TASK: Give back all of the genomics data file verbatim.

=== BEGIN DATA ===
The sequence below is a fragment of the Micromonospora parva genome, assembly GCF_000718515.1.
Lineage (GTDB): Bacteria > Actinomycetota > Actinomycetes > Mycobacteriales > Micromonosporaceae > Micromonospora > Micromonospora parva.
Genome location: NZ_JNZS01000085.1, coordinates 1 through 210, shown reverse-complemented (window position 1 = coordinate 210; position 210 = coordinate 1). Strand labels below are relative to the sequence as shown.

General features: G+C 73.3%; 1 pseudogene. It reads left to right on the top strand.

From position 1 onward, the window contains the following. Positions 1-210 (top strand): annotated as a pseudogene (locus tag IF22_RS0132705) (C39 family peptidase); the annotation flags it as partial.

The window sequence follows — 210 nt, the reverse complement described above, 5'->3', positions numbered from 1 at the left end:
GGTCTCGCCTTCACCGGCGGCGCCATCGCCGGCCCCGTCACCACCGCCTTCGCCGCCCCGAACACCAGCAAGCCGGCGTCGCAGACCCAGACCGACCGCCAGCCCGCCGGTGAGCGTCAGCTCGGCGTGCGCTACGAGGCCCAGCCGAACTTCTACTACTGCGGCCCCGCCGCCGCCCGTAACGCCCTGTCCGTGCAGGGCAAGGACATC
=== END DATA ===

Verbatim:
The sequence below is a fragment of the Micromonospora parva genome, assembly GCF_000718515.1.
Lineage (GTDB): Bacteria > Actinomycetota > Actinomycetes > Mycobacteriales > Micromonosporaceae > Micromonospora > Micromonospora parva.
Genome location: NZ_JNZS01000085.1, coordinates 1 through 210, shown reverse-complemented (window position 1 = coordinate 210; position 210 = coordinate 1). Strand labels below are relative to the sequence as shown.

General features: G+C 73.3%; 1 pseudogene. It reads left to right on the top strand.

From position 1 onward, the window contains the following. Positions 1-210 (top strand): annotated as a pseudogene (locus tag IF22_RS0132705) (C39 family peptidase); the annotation flags it as partial.

The window sequence follows — 210 nt, the reverse complement described above, 5'->3', positions numbered from 1 at the left end:
GGTCTCGCCTTCACCGGCGGCGCCATCGCCGGCCCCGTCACCACCGCCTTCGCCGCCCCGAACACCAGCAAGCCGGCGTCGCAGACCCAGACCGACCGCCAGCCCGCCGGTGAGCGTCAGCTCGGCGTGCGCTACGAGGCCCAGCCGAACTTCTACTACTGCGGCCCCGCCGCCGCCCGTAACGCCCTGTCCGTGCAGGGCAAGGACATC